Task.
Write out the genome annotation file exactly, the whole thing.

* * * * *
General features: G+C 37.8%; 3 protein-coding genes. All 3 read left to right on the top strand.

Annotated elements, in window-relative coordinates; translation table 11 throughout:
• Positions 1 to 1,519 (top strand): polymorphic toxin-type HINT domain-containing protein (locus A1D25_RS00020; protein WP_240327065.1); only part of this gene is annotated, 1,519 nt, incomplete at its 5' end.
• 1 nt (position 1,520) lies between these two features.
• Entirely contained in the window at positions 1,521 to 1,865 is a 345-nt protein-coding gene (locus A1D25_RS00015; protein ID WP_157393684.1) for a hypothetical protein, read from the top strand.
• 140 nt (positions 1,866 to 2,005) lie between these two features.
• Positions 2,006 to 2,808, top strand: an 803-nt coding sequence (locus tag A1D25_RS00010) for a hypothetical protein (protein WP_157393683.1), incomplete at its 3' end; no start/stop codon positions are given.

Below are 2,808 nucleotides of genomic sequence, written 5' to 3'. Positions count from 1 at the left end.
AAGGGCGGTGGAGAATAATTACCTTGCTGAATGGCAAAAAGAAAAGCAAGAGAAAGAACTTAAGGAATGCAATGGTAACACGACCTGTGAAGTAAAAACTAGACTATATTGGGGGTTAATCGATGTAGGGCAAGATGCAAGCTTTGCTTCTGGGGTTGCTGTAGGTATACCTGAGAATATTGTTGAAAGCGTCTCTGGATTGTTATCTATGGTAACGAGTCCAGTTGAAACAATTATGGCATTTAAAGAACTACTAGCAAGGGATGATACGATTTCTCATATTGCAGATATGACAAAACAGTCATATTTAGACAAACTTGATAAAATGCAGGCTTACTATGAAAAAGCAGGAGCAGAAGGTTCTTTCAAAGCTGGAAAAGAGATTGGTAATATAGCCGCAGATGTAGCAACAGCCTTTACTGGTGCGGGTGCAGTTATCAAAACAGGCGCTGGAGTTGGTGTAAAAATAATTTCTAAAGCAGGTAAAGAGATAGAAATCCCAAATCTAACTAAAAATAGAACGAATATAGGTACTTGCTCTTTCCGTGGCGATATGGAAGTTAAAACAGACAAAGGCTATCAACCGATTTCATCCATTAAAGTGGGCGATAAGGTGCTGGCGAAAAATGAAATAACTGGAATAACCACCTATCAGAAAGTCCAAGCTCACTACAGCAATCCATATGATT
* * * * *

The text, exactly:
General features: G+C 37.8%; 3 protein-coding genes. All 3 read left to right on the top strand.

Annotated elements, in window-relative coordinates; translation table 11 throughout:
• Positions 1 to 1,519 (top strand): polymorphic toxin-type HINT domain-containing protein (locus A1D25_RS00020; protein WP_240327065.1); only part of this gene is annotated, 1,519 nt, incomplete at its 5' end.
• 1 nt (position 1,520) lies between these two features.
• Entirely contained in the window at positions 1,521 to 1,865 is a 345-nt protein-coding gene (locus A1D25_RS00015; protein ID WP_157393684.1) for a hypothetical protein, read from the top strand.
• 140 nt (positions 1,866 to 2,005) lie between these two features.
• Positions 2,006 to 2,808, top strand: an 803-nt coding sequence (locus tag A1D25_RS00010) for a hypothetical protein (protein WP_157393683.1), incomplete at its 3' end; no start/stop codon positions are given.

Below are 2,808 nucleotides of genomic sequence, written 5' to 3'. Positions count from 1 at the left end.
AAGGGCGGTGGAGAATAATTACCTTGCTGAATGGCAAAAAGAAAAGCAAGAGAAAGAACTTAAGGAATGCAATGGTAACACGACCTGTGAAGTAAAAACTAGACTATATTGGGGGTTAATCGATGTAGGGCAAGATGCAAGCTTTGCTTCTGGGGTTGCTGTAGGTATACCTGAGAATATTGTTGAAAGCGTCTCTGGATTGTTATCTATGGTAACGAGTCCAGTTGAAACAATTATGGCATTTAAAGAACTACTAGCAAGGGATGATACGATTTCTCATATTGCAGATATGACAAAACAGTCATATTTAGACAAACTTGATAAAATGCAGGCTTACTATGAAAAAGCAGGAGCAGAAGGTTCTTTCAAAGCTGGAAAAGAGATTGGTAATATAGCCGCAGATGTAGCAACAGCCTTTACTGGTGCGGGTGCAGTTATCAAAACAGGCGCTGGAGTTGGTGTAAAAATAATTTCTAAAGCAGGTAAAGAGATAGAAATCCCAAATCTAACTAAAAATAGAACGAATATAGGTACTTGCTCTTTCCGTGGCGATATGGAAGTTAAAACAGACAAAGGCTATCAACCGATTTCATCCATTAAAGTGGGCGATAAGGTGCTGGCGAAAAATGAAATAACTGGAATAACCACCTATCAGAAAGTCCAAGCTCACTACAGCAATCCATATGATT